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Monday, May 21, 2018

UK Defense Minister Checks in on Navy’s New Engines

Maritime Activity Reports, Inc.

November 6, 2015

Left to right: Robert Pollock, Bob Troop, Defence Minister Philip Dunne, Derek Bate (Photo: James Troop)

Left to right: Robert Pollock, Bob Troop, Defence Minister Philip Dunne, Derek Bate (Photo: James Troop)

Defense minister visits Merseyside's James Troop to examine minehunter engine deal 

 
Defense minister Philip Dunne has visited Liverpool City Region U.K. based ship engine specialist James Troop & Co Thursday to review progress of a £2 million deal to replace the generator sets on seven Royal Navy Mine Hunters.
 
Dunne, the Minister of State for Defense Procurement at the Ministry, met with staff across James Troop, one of the shipping industry’s most established companies. Dunne heard how James Troop is finishing the first phase of the contract to supply Volvo Penta engines and generators for the Royal Navy’s Sandown-class Mine Hunters: HMS Bangor, HMS Ramsey, HMS Pembroke, HMS Penzance, HMS Shoreham, HMS Blyth and HMS Grimsby.
 
The work has taken place at bases in the U.K. and the Gulf. With the generators now in place on all seven ships James Troop will focus on training naval personnel on engine maintenance as well as providing ongoing technical and spare parts support. 
 
Dunne said, “The £2 million contract for marine generators for the Royal Navy’s mine hunters has enabled this family-run British company to sustain important and highly skilled U.K. jobs at their base in Merseyside. 
 
“We recognize that the U.K.’s defense contractors, whatever their size, are a vital source of innovation in our supply chain, and in the last year, the MOD has done business with over 5,400 Small and Medium Enterprises, worth over £800 million. As one of the shipping industry’s oldest companies, James Troop has a proven track record of flexibility which is helping to ensure the U.K. Armed Forces deploy with some of the very best kit available.”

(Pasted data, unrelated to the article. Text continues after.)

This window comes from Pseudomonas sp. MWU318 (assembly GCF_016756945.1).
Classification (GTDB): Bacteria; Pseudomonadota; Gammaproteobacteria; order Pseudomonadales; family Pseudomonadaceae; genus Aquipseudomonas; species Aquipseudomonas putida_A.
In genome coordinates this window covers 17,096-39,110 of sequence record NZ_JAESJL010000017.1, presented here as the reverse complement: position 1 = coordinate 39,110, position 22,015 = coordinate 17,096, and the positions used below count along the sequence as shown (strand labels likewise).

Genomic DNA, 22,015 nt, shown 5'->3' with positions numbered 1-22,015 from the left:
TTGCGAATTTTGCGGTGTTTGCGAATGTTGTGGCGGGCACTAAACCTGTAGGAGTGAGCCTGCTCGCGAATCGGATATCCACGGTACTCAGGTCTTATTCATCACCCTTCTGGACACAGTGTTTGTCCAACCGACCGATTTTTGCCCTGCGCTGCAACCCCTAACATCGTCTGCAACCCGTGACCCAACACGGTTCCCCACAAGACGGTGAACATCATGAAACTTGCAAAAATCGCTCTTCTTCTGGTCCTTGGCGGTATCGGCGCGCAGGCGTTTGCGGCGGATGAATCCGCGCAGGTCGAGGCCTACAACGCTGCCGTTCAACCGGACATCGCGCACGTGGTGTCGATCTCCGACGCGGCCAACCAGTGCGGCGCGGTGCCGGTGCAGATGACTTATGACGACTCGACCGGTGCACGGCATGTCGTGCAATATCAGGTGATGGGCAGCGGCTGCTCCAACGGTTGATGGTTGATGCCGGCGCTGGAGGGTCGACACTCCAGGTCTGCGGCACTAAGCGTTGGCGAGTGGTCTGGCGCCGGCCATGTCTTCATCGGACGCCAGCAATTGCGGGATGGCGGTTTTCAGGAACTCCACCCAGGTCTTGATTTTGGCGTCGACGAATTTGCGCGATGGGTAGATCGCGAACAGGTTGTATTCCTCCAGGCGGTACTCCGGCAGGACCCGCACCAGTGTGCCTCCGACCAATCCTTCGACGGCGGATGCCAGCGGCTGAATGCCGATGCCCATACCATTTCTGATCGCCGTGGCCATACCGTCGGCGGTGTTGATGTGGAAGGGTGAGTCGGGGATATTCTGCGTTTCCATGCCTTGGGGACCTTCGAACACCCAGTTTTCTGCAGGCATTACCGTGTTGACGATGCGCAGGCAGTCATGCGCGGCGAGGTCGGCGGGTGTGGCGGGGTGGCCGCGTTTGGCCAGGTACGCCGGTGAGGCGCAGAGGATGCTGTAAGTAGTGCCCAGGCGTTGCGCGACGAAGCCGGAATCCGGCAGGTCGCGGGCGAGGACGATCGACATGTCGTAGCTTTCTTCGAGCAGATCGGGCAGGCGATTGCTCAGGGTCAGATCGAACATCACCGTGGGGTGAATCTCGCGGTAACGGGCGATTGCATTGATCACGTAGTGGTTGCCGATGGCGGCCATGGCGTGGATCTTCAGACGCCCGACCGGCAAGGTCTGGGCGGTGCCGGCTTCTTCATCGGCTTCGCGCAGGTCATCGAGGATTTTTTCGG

James Troop operations director Robert Pollock said the firm was able to show Dunne the level of support and expertise James Troop is offering the Royal Navy. 
 
“We worked extremely hard in the tendering process to show the depth of our experience, the caliber of our engines and the world-class skills of our engineers,” he said. “Being able to provide training to Royal Navy staff and fast, efficient, 24-hour, seven-day-a-week support worldwide was key to winning this contract. The skill of our engineers is one of our principle selling points. Being a financially sound, well-established company enables us to invest heavily in a constant program of training with Volvo Penta. This means our engineers are among the best trained in the world, giving our clients confidence that we can deliver. Our team are further fully qualified and trained in all the marine safety and environmental standards as well as risk assessments. This is critical for the Royal Navy which demands the highest standards of knowledge and compliance with regulations.”
 
In total, James Troop, one of the major Volvo Penta Centres in the U.K., was tasked with supplying 25 engines and generators – three sets for each navy vessel, one for training and three on standby.
 
James Troop managing director and chairman Bob Troop said,“It was a real morale boost for our team to receive a visit from the minister after we have all put so much time and effort into this contract," he said. "We were able to tell Mr. Dunne about the scope of work we have undertaken and our absolute commitment to delivering the highest possible standards of engines, training and, going forward, technical and spare parts support. We have especially enjoyed organizing and running the training program for naval staff at our Runcorn base. This has enabled us to really get to know the teams operating the equipment. By building this rapport and understanding we can operate more efficiently constantly improving the standard of service for the Royal Navy."
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